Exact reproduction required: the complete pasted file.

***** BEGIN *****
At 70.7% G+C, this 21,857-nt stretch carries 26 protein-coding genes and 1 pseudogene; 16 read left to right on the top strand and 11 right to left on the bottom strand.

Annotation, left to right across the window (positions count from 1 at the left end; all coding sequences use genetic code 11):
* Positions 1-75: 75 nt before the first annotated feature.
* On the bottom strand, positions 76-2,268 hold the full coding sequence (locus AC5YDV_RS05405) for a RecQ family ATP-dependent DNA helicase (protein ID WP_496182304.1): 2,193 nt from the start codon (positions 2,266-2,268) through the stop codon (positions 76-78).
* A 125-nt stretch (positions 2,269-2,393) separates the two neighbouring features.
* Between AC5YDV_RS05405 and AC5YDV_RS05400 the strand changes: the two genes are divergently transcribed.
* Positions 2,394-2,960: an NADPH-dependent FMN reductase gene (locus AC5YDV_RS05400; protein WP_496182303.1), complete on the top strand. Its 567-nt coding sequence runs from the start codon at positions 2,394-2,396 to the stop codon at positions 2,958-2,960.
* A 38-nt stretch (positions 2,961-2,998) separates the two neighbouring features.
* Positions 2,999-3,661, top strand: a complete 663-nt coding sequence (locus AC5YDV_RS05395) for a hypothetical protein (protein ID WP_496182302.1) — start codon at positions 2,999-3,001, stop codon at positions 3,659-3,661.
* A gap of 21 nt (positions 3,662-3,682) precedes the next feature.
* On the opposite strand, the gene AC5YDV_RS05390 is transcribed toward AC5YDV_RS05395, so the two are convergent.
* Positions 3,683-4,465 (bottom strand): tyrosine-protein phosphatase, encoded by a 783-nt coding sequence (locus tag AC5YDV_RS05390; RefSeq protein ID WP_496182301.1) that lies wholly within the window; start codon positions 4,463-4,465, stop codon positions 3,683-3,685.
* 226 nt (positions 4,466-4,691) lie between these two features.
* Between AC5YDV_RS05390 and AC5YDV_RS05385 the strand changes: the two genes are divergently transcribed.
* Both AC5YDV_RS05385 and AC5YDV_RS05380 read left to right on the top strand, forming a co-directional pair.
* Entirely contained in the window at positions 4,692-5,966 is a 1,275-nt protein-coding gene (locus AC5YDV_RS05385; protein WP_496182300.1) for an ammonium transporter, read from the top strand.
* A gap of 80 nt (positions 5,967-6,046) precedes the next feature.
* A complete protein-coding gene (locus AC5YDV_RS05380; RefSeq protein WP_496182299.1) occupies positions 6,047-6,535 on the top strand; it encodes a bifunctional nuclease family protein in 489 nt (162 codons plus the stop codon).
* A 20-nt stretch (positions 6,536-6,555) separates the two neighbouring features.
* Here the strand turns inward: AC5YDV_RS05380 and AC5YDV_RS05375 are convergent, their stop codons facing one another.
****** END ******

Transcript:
At 70.7% G+C, this 21,857-nt stretch carries 26 protein-coding genes and 1 pseudogene; 16 read left to right on the top strand and 11 right to left on the bottom strand.

Annotation, left to right across the window (positions count from 1 at the left end; all coding sequences use genetic code 11):
* Positions 1-75: 75 nt before the first annotated feature.
* On the bottom strand, positions 76-2,268 hold the full coding sequence (locus AC5YDV_RS05405) for a RecQ family ATP-dependent DNA helicase (protein ID WP_496182304.1): 2,193 nt from the start codon (positions 2,266-2,268) through the stop codon (positions 76-78).
* A 125-nt stretch (positions 2,269-2,393) separates the two neighbouring features.
* Between AC5YDV_RS05405 and AC5YDV_RS05400 the strand changes: the two genes are divergently transcribed.
* Positions 2,394-2,960: an NADPH-dependent FMN reductase gene (locus AC5YDV_RS05400; protein WP_496182303.1), complete on the top strand. Its 567-nt coding sequence runs from the start codon at positions 2,394-2,396 to the stop codon at positions 2,958-2,960.
* A 38-nt stretch (positions 2,961-2,998) separates the two neighbouring features.
* Positions 2,999-3,661, top strand: a complete 663-nt coding sequence (locus AC5YDV_RS05395) for a hypothetical protein (protein ID WP_496182302.1) — start codon at positions 2,999-3,001, stop codon at positions 3,659-3,661.
* A gap of 21 nt (positions 3,662-3,682) precedes the next feature.
* On the opposite strand, the gene AC5YDV_RS05390 is transcribed toward AC5YDV_RS05395, so the two are convergent.
* Positions 3,683-4,465 (bottom strand): tyrosine-protein phosphatase, encoded by a 783-nt coding sequence (locus tag AC5YDV_RS05390; RefSeq protein ID WP_496182301.1) that lies wholly within the window; start codon positions 4,463-4,465, stop codon positions 3,683-3,685.
* 226 nt (positions 4,466-4,691) lie between these two features.
* Between AC5YDV_RS05390 and AC5YDV_RS05385 the strand changes: the two genes are divergently transcribed.
* Both AC5YDV_RS05385 and AC5YDV_RS05380 read left to right on the top strand, forming a co-directional pair.
* Entirely contained in the window at positions 4,692-5,966 is a 1,275-nt protein-coding gene (locus AC5YDV_RS05385; protein WP_496182300.1) for an ammonium transporter, read from the top strand.
* A gap of 80 nt (positions 5,967-6,046) precedes the next feature.
* A complete protein-coding gene (locus AC5YDV_RS05380; RefSeq protein WP_496182299.1) occupies positions 6,047-6,535 on the top strand; it encodes a bifunctional nuclease family protein in 489 nt (162 codons plus the stop codon).
* A 20-nt stretch (positions 6,536-6,555) separates the two neighbouring features.
* Here the strand turns inward: AC5YDV_RS05380 and AC5YDV_RS05375 are convergent, their stop codons facing one another.